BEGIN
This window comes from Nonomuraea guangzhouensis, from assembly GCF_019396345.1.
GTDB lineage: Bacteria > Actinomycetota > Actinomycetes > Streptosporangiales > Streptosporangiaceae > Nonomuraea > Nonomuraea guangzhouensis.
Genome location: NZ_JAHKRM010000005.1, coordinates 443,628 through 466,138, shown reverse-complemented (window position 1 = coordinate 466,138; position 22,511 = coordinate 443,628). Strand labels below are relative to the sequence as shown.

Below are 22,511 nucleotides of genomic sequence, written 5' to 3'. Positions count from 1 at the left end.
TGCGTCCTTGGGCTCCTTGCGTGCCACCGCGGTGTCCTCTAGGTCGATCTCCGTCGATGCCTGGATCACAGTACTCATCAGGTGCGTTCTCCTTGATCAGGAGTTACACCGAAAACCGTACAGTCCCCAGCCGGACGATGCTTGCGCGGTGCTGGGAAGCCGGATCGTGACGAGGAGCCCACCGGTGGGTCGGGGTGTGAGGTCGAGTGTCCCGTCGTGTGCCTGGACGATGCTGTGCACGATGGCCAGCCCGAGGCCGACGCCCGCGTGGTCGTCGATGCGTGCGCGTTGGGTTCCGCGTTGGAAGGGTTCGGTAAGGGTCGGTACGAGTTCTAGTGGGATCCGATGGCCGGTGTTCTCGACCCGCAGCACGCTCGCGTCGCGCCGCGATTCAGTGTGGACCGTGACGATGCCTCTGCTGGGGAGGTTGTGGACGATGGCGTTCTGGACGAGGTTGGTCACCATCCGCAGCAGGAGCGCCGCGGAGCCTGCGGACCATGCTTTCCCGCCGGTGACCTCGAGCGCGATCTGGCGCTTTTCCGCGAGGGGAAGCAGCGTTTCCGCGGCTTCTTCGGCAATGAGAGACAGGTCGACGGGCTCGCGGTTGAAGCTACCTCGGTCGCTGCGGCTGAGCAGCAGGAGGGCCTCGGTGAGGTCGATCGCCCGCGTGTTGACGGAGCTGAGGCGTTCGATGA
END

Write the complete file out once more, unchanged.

This window comes from Nonomuraea guangzhouensis, from assembly GCF_019396345.1.
GTDB lineage: Bacteria > Actinomycetota > Actinomycetes > Streptosporangiales > Streptosporangiaceae > Nonomuraea > Nonomuraea guangzhouensis.
Genome location: NZ_JAHKRM010000005.1, coordinates 443,628 through 466,138, shown reverse-complemented (window position 1 = coordinate 466,138; position 22,511 = coordinate 443,628). Strand labels below are relative to the sequence as shown.

Below are 22,511 nucleotides of genomic sequence, written 5' to 3'. Positions count from 1 at the left end.
TGCGTCCTTGGGCTCCTTGCGTGCCACCGCGGTGTCCTCTAGGTCGATCTCCGTCGATGCCTGGATCACAGTACTCATCAGGTGCGTTCTCCTTGATCAGGAGTTACACCGAAAACCGTACAGTCCCCAGCCGGACGATGCTTGCGCGGTGCTGGGAAGCCGGATCGTGACGAGGAGCCCACCGGTGGGTCGGGGTGTGAGGTCGAGTGTCCCGTCGTGTGCCTGGACGATGCTGTGCACGATGGCCAGCCCGAGGCCGACGCCCGCGTGGTCGTCGATGCGTGCGCGTTGGGTTCCGCGTTGGAAGGGTTCGGTAAGGGTCGGTACGAGTTCTAGTGGGATCCGATGGCCGGTGTTCTCGACCCGCAGCACGCTCGCGTCGCGCCGCGATTCAGTGTGGACCGTGACGATGCCTCTGCTGGGGAGGTTGTGGACGATGGCGTTCTGGACGAGGTTGGTCACCATCCGCAGCAGGAGCGCCGCGGAGCCTGCGGACCATGCTTTCCCGCCGGTGACCTCGAGCGCGATCTGGCGCTTTTCCGCGAGGGGAAGCAGCGTTTCCGCGGCTTCTTCGGCAATGAGAGACAGGTCGACGGGCTCGCGGTTGAAGCTACCTCGGTCGCTGCGGCTGAGCAGCAGGAGGGCCTCGGTGAGGTCGATCGCCCGCGTGTTGACGGAGCTGAGGCGTTCGATGA